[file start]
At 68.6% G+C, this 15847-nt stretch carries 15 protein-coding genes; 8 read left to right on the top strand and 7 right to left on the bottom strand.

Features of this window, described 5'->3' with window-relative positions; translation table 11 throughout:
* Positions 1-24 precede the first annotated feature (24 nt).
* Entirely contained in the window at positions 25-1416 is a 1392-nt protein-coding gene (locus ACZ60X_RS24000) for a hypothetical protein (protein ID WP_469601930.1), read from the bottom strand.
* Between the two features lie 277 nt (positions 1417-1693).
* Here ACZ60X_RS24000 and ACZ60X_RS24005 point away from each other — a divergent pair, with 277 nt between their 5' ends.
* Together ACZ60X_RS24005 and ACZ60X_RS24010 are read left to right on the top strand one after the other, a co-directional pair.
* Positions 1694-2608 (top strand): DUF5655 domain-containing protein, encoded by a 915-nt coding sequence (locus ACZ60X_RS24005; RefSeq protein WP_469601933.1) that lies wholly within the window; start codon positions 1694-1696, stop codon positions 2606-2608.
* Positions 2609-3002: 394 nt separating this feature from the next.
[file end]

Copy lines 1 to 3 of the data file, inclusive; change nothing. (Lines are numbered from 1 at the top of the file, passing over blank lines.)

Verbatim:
At 68.6% G+C, this 15847-nt stretch carries 15 protein-coding genes; 8 read left to right on the top strand and 7 right to left on the bottom strand.

Features of this window, described 5'->3' with window-relative positions; translation table 11 throughout:
* Positions 1-24 precede the first annotated feature (24 nt).